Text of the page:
I have a folder filled with 4chan threads, each thread can contain any number of comments. I want to create readable files for my Kindle, with multiple threads per book, with each thread clearly defined for the person reading it, each comment showing details that are present in the .xml file, such as 'date of post', the post number, the comment text, etc.

I want to be able to combine multiple threads from a single folder, so I can decide what threads I’d like to combine into a single ebook file.

My understanding is that the best way to do this would probably be to somehow represent the .xml data in an .html file which I can easily convert to .epub or .mobi format. My problem is I don’t know how to convert the .xml data into something readable and tidy in an .html file…and I don’t know how I’d do this en masse for many .xml files at once, combining some of them.

I’ve added a picture here

Two .xml files on the left, and the outcome that I want on the right.

showing basically the outcome I want, the formatting doesn’t have to be exact, I just want it tidy and readable, in a format that I can change the font size, etc on my Kindle as you would with any other ebook file.

  • the standard answer should be "use XSLT, and convert xml to xhtml", but I don't know of any free XSLT converter.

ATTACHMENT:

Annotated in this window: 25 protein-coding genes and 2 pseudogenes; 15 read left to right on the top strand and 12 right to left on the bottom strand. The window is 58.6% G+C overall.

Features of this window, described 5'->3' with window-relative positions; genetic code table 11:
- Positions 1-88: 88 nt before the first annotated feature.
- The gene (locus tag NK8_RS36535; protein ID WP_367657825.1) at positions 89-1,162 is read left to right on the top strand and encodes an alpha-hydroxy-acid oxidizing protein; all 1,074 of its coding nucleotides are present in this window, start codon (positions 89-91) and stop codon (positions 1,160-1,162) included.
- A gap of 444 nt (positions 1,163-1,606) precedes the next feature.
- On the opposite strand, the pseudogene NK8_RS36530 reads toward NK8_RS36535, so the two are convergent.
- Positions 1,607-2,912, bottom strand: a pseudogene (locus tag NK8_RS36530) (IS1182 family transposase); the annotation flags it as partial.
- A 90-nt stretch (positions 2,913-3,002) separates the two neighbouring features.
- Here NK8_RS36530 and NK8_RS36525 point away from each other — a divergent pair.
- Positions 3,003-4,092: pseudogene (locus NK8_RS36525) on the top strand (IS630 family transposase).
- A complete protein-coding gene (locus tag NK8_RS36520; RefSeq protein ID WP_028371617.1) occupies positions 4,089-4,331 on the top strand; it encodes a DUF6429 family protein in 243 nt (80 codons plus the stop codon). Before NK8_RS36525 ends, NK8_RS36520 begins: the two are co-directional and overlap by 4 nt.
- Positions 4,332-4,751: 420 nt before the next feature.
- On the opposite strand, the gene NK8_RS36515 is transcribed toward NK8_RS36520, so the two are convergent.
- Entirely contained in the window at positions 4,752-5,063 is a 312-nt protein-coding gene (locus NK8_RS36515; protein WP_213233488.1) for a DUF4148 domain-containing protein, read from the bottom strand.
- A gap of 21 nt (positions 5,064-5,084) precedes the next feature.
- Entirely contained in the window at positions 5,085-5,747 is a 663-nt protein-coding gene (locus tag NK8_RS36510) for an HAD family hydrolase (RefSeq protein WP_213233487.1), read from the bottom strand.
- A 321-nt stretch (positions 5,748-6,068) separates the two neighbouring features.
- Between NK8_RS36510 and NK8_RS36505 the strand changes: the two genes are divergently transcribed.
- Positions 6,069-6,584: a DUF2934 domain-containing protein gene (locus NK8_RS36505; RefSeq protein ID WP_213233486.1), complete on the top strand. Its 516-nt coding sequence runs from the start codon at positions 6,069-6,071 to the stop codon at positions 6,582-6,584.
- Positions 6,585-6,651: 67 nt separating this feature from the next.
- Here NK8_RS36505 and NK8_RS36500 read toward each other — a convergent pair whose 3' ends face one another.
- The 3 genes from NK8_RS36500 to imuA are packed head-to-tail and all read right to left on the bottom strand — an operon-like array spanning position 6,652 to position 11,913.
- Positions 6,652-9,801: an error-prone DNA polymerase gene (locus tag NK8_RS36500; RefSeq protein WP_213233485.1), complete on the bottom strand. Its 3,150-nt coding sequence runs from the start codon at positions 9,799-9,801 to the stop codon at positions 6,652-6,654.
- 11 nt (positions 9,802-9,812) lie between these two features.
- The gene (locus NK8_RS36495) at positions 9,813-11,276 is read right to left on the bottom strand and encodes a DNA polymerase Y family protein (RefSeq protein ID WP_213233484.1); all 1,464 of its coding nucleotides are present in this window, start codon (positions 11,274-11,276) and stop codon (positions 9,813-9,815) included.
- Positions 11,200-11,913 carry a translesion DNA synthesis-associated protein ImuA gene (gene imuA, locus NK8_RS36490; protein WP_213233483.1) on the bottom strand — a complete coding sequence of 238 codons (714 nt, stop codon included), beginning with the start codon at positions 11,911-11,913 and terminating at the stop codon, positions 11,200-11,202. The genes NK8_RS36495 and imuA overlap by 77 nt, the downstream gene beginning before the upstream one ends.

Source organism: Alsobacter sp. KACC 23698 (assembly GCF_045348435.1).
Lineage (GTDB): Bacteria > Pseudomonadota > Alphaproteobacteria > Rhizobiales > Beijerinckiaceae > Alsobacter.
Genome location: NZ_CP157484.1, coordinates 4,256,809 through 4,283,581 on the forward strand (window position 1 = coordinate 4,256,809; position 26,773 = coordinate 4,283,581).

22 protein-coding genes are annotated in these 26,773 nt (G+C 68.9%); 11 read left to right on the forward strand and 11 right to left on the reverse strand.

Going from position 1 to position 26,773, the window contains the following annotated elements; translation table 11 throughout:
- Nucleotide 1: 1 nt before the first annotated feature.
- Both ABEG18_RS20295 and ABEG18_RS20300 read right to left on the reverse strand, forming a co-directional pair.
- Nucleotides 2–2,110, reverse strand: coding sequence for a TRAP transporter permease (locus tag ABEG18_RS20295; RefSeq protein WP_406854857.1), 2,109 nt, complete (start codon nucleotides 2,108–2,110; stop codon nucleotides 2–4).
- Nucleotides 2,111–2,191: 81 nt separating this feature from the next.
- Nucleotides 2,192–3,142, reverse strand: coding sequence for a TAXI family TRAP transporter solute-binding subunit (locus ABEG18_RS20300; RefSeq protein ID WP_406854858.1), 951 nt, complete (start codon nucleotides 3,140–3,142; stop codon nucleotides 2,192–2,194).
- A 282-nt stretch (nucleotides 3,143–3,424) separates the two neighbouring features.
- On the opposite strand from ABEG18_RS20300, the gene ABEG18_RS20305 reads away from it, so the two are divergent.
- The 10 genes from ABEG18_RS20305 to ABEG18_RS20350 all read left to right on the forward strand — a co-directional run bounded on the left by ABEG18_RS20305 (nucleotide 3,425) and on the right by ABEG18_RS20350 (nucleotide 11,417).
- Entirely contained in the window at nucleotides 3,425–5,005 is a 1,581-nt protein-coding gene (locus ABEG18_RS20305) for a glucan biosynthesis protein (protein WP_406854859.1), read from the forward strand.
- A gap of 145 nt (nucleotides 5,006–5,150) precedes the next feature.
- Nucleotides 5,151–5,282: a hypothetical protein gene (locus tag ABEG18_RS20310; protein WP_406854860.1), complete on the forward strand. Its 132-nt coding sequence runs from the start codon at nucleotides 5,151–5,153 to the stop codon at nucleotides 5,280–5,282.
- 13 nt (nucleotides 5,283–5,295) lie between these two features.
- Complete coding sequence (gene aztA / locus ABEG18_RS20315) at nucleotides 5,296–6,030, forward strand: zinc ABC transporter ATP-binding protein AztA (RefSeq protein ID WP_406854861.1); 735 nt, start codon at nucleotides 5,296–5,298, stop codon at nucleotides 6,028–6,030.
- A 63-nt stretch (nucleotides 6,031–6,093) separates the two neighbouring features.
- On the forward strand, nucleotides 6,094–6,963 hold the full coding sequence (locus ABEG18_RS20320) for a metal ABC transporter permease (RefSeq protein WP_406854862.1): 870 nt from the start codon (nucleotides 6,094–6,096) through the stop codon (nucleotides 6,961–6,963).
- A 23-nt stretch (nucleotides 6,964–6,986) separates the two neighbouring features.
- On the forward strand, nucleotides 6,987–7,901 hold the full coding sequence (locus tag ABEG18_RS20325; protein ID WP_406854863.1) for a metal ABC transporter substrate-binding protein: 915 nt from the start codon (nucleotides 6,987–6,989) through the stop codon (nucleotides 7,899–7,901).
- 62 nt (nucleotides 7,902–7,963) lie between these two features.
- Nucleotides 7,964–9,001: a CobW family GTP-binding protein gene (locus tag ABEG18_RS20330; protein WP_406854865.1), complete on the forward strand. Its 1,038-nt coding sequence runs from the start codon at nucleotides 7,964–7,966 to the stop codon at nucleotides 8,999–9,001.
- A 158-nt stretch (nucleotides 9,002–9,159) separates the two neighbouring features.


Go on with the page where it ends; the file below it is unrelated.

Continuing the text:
– mau
    Commented May 28, 2020 at 18:13
  • There are command line tools eg from this so question stackoverflow.com/questions/6527112/… also there are addins to Eclipse
    – mmmmmm
    Commented Jun 8, 2020 at 11:46
  • 1
    If you're a little bit technically inclined, as @mau said, XSLT would be a typical/standard way to go. Indeed, as @mmmmmm pointed out, on the command line, there's many options, including xmlstarlet and xproc. I also made my own, but not a GUI for it yet. Main task could be to make the stylesheet, but if you don't need something too special, generating some HTML shouldn't be a problem. How to select the material? For bulk operation, I usually use find . -name '*.xml' -exec sh -c 'program "$1"' _ {} \; under GNU/Linux. If this is too technical/difficult, maybe there could be some other way?
    – skreutzer
    Commented Dec 17, 2022 at 1:22


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